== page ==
Some local students are learning what it takes to give a great speech after their teacher was selected for an instructive national program.
Lindsey Charron, a history and leadership teacher at Ensign Intermediate School, was selected to return during the 2018-2019 school year for the Ford’s Theatre National Oratory Fellows Program.
The program, which started in 2011, helps teachers integrate oratorical skills and strategies, from performance to speechwriting, into their curricula.
The program is being taught by 32 teachers in 16 states. Charron is the only teacher in the program in Orange County, and one of only two from California.
“It’s been an incredible experience for me,” Charron said. “It’s been one of the best professional development experiences I’ve ever been fortunate to participate in.”
She applied for the oratory program after attending Ford Theatre’s Catherine B. Reynolds Foundation Civil War Washington program, which brings 24 teachers together to explore the nation’s capital as President Lincoln would have known it at the time of the war.
“I was intrigued because I teach a leadership class so obviously oratory is a huge part of that,” she explained.
The oratory program kicks off with a training course over the summer. The teachers then get paired up with a teaching artist, and Charron was matched with actress Heidi Fortune.
Charron doesn’t have any formal oratory training, apart from a few speech classes she took in college, so during her introductory year (the 2016-17 school year), Fortune virtually led the lessons via an online video chat and Charron observed.
Last school year, Charron took over leading the classes while Fortune would advise her and provide feedback.
Charron incorporates the program into her two 7th and 8th grade leadership classes.
Through the program, Charron introduced her students to Ford’s podium points (tips and tricks used to master public-speaking skills) and the rhetorical triangle (which covers the three elements of persuasive speech: ethos, pathos and logos).
Students learn about tone, pace and emphasis. They develop speaking, writing and leadership skills, in addition to gaining a deeper understanding of great American orators, including Abraham Lincoln.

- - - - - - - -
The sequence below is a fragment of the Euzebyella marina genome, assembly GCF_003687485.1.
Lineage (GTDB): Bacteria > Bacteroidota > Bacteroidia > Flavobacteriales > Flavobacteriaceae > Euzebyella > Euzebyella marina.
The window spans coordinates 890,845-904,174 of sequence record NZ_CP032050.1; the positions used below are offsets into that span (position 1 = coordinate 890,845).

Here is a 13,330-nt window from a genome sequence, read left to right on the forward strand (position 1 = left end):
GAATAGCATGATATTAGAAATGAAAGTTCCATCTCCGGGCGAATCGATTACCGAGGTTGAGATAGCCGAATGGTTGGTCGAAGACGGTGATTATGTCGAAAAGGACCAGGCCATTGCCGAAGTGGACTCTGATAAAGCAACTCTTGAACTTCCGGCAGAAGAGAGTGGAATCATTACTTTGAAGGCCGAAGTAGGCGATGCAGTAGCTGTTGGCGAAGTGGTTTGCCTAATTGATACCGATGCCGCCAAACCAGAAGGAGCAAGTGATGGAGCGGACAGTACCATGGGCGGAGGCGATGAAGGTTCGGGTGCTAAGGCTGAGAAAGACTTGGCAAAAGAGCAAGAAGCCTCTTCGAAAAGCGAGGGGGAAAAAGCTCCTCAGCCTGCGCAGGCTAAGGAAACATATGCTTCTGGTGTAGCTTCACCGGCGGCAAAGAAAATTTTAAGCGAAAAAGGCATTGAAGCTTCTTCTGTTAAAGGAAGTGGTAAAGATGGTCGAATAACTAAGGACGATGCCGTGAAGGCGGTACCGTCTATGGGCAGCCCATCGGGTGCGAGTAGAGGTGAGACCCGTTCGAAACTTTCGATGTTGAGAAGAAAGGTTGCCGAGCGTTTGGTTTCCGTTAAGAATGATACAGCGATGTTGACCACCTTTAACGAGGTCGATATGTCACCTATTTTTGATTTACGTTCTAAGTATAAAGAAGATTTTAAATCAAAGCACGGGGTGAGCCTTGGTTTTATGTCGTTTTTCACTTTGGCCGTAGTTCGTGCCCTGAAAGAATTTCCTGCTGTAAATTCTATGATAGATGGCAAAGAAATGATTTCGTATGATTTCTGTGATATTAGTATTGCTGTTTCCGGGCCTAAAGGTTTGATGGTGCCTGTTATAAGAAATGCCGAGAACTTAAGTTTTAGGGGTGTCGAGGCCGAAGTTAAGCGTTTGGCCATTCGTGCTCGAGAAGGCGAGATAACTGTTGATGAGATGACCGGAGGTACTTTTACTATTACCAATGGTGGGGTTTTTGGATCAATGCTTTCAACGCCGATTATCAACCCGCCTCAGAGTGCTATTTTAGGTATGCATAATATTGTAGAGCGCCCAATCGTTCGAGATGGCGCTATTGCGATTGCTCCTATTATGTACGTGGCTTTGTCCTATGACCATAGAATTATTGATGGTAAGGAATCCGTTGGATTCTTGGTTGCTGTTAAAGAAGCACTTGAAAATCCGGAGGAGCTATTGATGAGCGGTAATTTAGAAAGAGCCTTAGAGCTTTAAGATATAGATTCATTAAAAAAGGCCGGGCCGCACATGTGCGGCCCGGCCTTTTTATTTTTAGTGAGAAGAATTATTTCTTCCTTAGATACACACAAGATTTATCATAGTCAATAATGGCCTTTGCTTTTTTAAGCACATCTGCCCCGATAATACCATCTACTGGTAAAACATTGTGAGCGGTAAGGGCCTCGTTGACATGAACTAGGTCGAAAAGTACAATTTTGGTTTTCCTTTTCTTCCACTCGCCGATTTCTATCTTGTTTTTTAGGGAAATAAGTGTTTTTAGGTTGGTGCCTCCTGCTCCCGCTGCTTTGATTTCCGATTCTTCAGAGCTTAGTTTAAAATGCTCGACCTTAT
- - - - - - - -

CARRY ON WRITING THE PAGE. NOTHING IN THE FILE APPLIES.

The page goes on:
It all culminates in a speech they write and present to the class.
Teachers in the program can have their students either recite a historical speech or choose their own topic. Charron has had her students select an issue important to them and present it.
“I’ve had them pick a topic where they see a problem and they have some kind of call to action,” Charron said.
Her students have chosen a range of issues to speak about, including gun control, immigration, civic activism among youth, bullying, animal rights and more.
“I want them to realize there is a place for them outside of this campus,” Charron said.
The oratory program is helping them find their voice so they can effectively convey their message to others.
Considering the current social climate, there is an awareness that students can really play a major role in politics and education, Charron pointed out.
“I’ve always tried to empower the kids and make them realize that, even at 12 and 13, they are very important and that their voce is important,” Charron noted, it’s key to help them realize their message can be heard around the world. “The students see that as a possibility now. They really do know that if they take action and if they are willing to work hard, they can make their voice heard and they can make a difference.”
They will give their final speech presentations in January. Two students, one chosen by a panel and one by Charron, will head to Washington D.C. in May to present their speeches in front of the entire program at Ford’s Theatre.
During the few days in Washington D.C., the students will go over their speeches with experts, participate in workshops with other kids from across the country and other activities.
The oratory fellows also have to write speeches and present them in front of the rest of the group of teachers. At the last event in May, Charron was chosen as one of the fellows to give her speech in front of the entire group on stage.
The program has not only helped the students, it has also made her feel more confident in giving speeches, she commented.
It has definitely helped the kids on other levels as well, she added, like their conversational, self-confidence and social skills.
“For me, what I’ve seen and what I hope, is that they’re growing more confident with speaking publicly,” Charron said, “and that they recognize that they do have a voice and it’s important for them to use their voice.”
For more information, visit fords.org/for-teachers/programs/oratory/national-oratory-fellowship or email [email protected].